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The Desk Phone's Last Hurrah?

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Cisco's recent earnings announcement showed they shipped 57% more VOIP phones year over year. This bodes well for the US economy- it means more companies are hiring more people. But as Eric mentions, it is possible that this could be the last big bump before businesses move towards wireless phones, hybrid devices and other options that they view as smarter and more integrated. The only possibility stopping this trend will be if the desktop phone can catch up quickly. M5 is there trying to make a smarter office phone.

The Desk Phone's Last Hurrah?

I know, I can't believe I wrote that headline either. I don't think I believe it, but when Cisco reports 57% growth in IP phone shipments Y/Y, how exactly do you argue with that?

What I'm not doing here is arguing, either in a point-by-point way or in a general way, against Dave Michels; latest feature. Dave thinks mobiles will replace desk phones at an even faster rate than he thought would happen when he last wrote about the subject a year ago. And I totally agree with Dave.

Just step back and look at the big picture: People, when they have any choice in the matter, don't use wired phones. They use wireless phones. People don't like business telephones. They don't understand how to work them and how to use them. In contrast, they love their mobile phones. They play with their mobile phones when they're standing around, bored, with nothing to do for a few idle minutes.

Of course, people don't necessarily like to talk on their mobile phones, though they do plenty of that too. Younger folks love to text on their mobiles, and older folks love to check their BlackBerrys every three and a half minutes for new incoming emails.

But still. Cisco's IP phone orders grew 57% Y/Y in the last quarter. And this not some kind of hocus-pocus like people have accused Cisco of in the past, where they count switch ports or other things and then extrapolate out to get some number of VOIP end stations they've deployed. If they've shipped 57% more IP phones, you have to think that the market for IP phones grew by something on the order of 57% in that time.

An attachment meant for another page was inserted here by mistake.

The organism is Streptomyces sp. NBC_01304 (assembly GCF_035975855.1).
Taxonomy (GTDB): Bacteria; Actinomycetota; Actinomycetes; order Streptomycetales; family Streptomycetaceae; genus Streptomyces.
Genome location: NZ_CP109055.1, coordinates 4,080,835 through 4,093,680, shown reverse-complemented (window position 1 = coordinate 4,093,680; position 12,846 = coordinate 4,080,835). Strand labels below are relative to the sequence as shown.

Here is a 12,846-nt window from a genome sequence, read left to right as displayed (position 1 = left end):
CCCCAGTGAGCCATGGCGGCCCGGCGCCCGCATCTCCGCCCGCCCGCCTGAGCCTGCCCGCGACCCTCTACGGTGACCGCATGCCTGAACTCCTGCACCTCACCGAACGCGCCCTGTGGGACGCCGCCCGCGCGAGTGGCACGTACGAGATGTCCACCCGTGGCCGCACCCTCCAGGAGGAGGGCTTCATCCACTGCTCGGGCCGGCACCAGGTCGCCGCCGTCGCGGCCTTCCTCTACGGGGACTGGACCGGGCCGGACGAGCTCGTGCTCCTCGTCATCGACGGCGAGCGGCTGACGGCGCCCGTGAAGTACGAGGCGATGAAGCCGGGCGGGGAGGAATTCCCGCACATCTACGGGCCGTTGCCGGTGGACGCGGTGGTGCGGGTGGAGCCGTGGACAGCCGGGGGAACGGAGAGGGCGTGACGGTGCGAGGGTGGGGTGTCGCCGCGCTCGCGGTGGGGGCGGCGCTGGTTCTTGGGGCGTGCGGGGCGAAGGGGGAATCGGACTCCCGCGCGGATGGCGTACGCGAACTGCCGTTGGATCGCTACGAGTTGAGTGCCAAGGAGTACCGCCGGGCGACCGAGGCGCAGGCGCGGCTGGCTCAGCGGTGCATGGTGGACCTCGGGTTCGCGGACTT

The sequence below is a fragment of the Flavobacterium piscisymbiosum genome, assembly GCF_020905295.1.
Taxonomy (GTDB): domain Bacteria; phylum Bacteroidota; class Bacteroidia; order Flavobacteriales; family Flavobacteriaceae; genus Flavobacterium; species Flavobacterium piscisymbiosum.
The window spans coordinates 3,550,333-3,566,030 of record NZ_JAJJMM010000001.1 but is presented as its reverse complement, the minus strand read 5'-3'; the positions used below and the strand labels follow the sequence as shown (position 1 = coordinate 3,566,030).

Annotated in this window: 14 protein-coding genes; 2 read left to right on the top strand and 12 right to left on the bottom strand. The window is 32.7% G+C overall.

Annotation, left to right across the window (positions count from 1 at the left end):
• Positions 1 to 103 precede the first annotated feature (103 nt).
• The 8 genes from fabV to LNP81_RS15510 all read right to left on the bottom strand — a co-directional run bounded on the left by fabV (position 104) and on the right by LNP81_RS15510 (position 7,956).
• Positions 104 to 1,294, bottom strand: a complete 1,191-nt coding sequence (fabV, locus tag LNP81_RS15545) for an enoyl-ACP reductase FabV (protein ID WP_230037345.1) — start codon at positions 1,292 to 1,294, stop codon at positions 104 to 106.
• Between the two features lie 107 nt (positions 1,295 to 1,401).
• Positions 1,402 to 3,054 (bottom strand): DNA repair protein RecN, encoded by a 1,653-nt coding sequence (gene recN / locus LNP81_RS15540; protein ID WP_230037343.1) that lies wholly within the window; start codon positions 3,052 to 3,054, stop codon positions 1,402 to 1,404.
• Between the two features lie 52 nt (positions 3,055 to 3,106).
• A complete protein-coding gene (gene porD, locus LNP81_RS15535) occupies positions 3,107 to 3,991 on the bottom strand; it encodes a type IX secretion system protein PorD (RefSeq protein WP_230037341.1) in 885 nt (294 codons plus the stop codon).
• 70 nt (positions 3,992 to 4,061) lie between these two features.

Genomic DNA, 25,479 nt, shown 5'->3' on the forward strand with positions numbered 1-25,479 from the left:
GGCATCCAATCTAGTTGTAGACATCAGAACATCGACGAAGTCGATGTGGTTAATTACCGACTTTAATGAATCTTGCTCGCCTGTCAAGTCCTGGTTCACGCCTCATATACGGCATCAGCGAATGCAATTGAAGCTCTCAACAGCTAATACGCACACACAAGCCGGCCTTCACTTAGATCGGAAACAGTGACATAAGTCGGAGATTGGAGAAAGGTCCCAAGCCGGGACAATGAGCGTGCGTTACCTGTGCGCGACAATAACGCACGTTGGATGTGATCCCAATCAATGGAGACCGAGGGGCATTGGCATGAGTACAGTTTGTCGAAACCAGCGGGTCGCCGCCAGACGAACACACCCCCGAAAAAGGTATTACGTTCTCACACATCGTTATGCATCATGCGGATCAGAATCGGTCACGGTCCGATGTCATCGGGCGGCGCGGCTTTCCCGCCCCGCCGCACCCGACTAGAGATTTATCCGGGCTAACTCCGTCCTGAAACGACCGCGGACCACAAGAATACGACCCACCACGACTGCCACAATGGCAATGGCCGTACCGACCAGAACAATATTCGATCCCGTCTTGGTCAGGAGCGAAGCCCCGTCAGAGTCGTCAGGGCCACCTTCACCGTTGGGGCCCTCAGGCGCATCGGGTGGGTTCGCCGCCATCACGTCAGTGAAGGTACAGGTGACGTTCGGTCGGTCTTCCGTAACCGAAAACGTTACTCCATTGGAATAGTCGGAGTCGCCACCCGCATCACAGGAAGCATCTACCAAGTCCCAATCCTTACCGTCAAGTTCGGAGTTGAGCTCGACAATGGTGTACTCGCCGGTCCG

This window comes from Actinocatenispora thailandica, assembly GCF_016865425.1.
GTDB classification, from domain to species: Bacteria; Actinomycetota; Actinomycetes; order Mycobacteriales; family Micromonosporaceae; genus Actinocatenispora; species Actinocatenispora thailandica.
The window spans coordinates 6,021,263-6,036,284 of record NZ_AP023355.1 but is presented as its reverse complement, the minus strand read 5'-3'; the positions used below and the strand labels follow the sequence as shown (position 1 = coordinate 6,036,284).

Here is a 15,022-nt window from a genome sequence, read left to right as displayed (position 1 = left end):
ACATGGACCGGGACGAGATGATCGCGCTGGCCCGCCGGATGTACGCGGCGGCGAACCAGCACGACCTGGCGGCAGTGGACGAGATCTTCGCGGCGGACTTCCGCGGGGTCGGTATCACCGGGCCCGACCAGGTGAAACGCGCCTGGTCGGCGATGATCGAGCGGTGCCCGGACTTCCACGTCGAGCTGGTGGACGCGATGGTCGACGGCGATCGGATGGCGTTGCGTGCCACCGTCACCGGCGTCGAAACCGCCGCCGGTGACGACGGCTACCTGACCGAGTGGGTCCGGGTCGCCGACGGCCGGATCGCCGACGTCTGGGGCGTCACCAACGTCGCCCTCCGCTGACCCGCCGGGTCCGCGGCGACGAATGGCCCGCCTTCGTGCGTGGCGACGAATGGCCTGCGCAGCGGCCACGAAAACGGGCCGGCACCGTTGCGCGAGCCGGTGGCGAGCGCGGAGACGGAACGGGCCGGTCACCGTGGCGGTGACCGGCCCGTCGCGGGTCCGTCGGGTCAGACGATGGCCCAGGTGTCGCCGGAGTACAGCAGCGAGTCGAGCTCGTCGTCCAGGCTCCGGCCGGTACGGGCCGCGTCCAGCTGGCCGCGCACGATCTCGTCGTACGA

So what gives? Why do enterprises apparently fail to understand that the desk phone is a dinosaur with no future value, a wasted investment?

The PBX/telephone business has always tracked pretty closely to the economy as a whole. When companies were hiring, they needed to buy phones; when they were laying off, they suspended investments. Maybe the fact that Cisco's overall Unified Communications business grew at just about half the rate of the IP phone business indicates that, at least in some industries, upticks in hiring are releasing pent-up demand, and while core systems may have had enough capacity to support the new hires, there was obviously a need to add end stations.

We know that businesses are proceeding cautiously into the recovery--they're not yet ready to start hiring even if their business looks like it may be bouncing back. So maybe the vaunted technology refresh that we've been expecting in UC--the notion that when companies resume their communications investments post-recession, they'll fundamentally re-think what they're buying and how they're using it--maybe they're still not ready to make that leap.

So maybe the near-term future of the desk phone is, in fact, going to be OK. If business is picking up and you're hiring, the conservative thing to do is to equip people in the same way you've been doing. Maybe the desk phone has one last gasp in it before its ultimate demise.

via No Jitter | blog by Eric Krapf, Editor | May 13, 2010